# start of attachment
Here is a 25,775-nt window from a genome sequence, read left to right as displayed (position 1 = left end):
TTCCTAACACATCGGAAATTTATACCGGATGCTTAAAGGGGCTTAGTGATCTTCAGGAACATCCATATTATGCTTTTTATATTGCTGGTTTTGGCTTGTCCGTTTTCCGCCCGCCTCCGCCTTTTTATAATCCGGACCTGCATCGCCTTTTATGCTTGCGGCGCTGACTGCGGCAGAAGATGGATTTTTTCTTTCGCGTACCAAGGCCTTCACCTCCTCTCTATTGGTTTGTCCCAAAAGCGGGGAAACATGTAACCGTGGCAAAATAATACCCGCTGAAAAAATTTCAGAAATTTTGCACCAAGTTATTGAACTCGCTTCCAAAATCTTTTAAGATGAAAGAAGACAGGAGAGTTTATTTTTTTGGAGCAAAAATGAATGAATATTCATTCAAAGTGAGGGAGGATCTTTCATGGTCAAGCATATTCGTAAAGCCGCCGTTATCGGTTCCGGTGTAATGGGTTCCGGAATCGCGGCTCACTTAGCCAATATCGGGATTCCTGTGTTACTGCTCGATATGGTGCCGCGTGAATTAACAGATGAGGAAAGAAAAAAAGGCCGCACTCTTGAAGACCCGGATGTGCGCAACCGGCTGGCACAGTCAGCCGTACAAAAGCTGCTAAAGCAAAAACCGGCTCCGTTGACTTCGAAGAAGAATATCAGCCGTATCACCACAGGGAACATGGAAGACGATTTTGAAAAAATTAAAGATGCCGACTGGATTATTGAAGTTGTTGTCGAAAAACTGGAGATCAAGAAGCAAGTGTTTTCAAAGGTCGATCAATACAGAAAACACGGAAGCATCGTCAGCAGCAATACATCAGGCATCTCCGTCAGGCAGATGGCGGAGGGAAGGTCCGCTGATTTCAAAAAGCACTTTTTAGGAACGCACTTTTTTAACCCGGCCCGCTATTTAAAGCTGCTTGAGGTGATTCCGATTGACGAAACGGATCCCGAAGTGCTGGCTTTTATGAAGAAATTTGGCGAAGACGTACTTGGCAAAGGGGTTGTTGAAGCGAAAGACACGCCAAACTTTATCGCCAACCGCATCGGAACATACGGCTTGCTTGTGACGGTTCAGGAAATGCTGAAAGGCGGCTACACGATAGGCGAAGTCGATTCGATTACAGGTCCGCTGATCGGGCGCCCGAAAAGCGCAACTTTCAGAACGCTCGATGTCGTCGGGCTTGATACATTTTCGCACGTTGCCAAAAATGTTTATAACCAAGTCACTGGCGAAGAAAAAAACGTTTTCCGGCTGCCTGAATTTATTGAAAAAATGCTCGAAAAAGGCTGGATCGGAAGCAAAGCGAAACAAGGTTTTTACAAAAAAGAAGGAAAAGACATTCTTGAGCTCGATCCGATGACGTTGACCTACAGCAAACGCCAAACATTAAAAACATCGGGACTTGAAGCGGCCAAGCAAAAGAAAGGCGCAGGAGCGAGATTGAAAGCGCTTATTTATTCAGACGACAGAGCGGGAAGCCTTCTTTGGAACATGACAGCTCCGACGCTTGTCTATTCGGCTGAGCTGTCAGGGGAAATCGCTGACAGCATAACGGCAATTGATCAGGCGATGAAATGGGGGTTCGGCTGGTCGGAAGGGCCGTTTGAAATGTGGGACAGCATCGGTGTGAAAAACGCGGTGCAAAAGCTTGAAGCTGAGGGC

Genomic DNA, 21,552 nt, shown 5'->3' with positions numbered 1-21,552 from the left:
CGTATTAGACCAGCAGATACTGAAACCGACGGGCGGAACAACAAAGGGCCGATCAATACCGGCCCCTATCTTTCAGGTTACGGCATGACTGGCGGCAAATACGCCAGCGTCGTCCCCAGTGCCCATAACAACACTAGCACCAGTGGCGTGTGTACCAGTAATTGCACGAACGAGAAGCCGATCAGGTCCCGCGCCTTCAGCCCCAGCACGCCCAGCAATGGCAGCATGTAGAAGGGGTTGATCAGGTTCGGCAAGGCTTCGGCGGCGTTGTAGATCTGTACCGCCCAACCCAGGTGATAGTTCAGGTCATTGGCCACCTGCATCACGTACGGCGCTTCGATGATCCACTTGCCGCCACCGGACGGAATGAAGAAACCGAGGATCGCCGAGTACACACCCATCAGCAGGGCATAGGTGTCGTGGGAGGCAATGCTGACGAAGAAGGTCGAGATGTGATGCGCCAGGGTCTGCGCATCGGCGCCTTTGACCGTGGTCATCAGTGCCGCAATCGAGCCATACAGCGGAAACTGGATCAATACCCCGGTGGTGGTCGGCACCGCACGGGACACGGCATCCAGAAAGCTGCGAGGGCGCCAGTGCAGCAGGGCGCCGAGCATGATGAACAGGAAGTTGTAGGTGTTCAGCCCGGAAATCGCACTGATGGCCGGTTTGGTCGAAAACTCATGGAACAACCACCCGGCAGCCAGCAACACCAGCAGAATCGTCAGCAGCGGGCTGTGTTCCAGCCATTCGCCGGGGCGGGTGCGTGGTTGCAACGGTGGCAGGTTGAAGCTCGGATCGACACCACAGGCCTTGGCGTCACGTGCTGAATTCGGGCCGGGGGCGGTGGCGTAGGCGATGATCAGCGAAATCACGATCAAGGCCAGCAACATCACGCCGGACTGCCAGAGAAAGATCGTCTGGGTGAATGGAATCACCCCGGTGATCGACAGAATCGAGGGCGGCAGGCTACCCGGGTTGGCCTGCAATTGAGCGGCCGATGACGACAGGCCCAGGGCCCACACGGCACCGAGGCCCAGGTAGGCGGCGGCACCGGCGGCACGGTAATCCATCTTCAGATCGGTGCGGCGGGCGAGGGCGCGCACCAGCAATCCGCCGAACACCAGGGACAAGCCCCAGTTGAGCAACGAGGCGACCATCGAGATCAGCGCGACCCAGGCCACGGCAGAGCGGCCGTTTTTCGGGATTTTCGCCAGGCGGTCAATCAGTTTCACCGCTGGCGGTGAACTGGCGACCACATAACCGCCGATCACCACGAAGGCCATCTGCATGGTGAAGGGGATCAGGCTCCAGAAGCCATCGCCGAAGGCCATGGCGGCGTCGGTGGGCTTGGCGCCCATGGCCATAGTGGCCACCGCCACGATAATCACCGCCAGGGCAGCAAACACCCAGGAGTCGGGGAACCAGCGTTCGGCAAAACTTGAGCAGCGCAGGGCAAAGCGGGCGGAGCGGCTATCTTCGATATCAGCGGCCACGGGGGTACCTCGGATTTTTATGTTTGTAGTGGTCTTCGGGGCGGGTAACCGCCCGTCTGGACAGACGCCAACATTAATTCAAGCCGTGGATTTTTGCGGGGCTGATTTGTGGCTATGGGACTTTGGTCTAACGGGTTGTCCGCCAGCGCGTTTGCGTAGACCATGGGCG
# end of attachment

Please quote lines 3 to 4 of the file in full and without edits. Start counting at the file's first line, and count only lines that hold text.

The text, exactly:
Genomic DNA, 21,552 nt, shown 5'->3' with positions numbered 1-21,552 from the left:
CGTATTAGACCAGCAGATACTGAAACCGACGGGCGGAACAACAAAGGGCCGATCAATACCGGCCCCTATCTTTCAGGTTACGGCATGACTGGCGGCAAATACGCCAGCGTCGTCCCCAGTGCCCATAACAACACTAGCACCAGTGGCGTGTGTACCAGTAATTGCACGAACGAGAAGCCGATCAGGTCCCGCGCCTTCAGCCCCAGCACGCCCAGCAATGGCAGCATGTAGAAGGGGTTGATCAGGTTCGGCAAGGCTTCGGCGGCGTTGTAGATCTGTACCGCCCAACCCAGGTGATAGTTCAGGTCATTGGCCACCTGCATCACGTACGGCGCTTCGATGATCCACTTGCCGCCACCGGACGGAATGAAGAAACCGAGGATCGCCGAGTACACACCCATCAGCAGGGCATAGGTGTCGTGGGAGGCAATGCTGACGAAGAAGGTCGAGATGTGATGCGCCAGGGTCTGCGCATCGGCGCCTTTGACCGTGGTCATCAGTGCCGCAATCGAGCCATACAGCGGAAACTGGATCAATACCCCGGTGGTGGTCGGCACCGCACGGGACACGGCATCCAGAAAGCTGCGAGGGCGCCAGTGCAGCAGGGCGCCGAGCATGATGAACAGGAAGTTGTAGGTGTTCAGCCCGGAAATCGCACTGATGGCCGGTTTGGTCGAAAACTCATGGAACAACCACCCGGCAGCCAGCAACACCAGCAGAATCGTCAGCAGCGGGCTGTGTTCCAGCCATTCGCCGGGGCGGGTGCGTGGTTGCAACGGTGGCAGGTTGAAGCTCGGATCGACACCACAGGCCTTGGCGTCACGTGCTGAATTCGGGCCGGGGGCGGTGGCGTAGGCGATGATCAGCGAAATCACGATCAAGGCCAGCAACATCACGCCGGACTGCCAGAGAAAGATCGTCTGGGTGAATGGAATCACCCCGGTGATCGACAGAATCGAGGGCGGCAGGCTACCCGGGTTGGCCTGCAATTGAGCGGCCGATGACGACAGGCCCAGGGCCCACACGGCACCGAGGCCCAGGTAGGCGGCGGCACCGGCGGCACGGTAATCCATCTTCAGATCGGTGCGGCGGGCGAGGGCGCGCACCAGCAATCCGCCGAACACCAGGGACAAGCCCCAGTTGAGCAACGAGGCGACCATCGAGATCAGCGCGACCCAGGCCACGGCAGAGCGGCCGTTTTTCGGGATTTTCGCCAGGCGGTCAATCAGTTTCACCGCTGGCGGTGAACTGGCGACCACATAACCGCCGATCACCACGAAGGCCATCTGCATGGTGAAGGGGATCAGGCTCCAGAAGCCATCGCCGAAGGCCATGGCGGCGTCGGTGGGCTTGGCGCCCATGGCCATAGTGGCCACCGCCACGATAATCACCGCCAGGGCAGCAAACACCCAGGAGTCGGGGAACCAGCGTTCGGCAAAACTTGAGCAGCGCAGGGCAAAGCGGGCGGAGCGGCTATCTTCGATATCAGCGGCCACGGGGGTACCTCGGATTTTTATGTTTGTAGTGGTCTTCGGGGCGGGTAACCGCCCGTCTGGACAGACGCCAACATTAATTCAAGCCGTGGATTTTTGCGGGGCTGATTTGTGGCTATGGGACTTTGGTCTAACGGGTTGTCCGCCAGCGCGTTTGCGTAGACCATGGGCG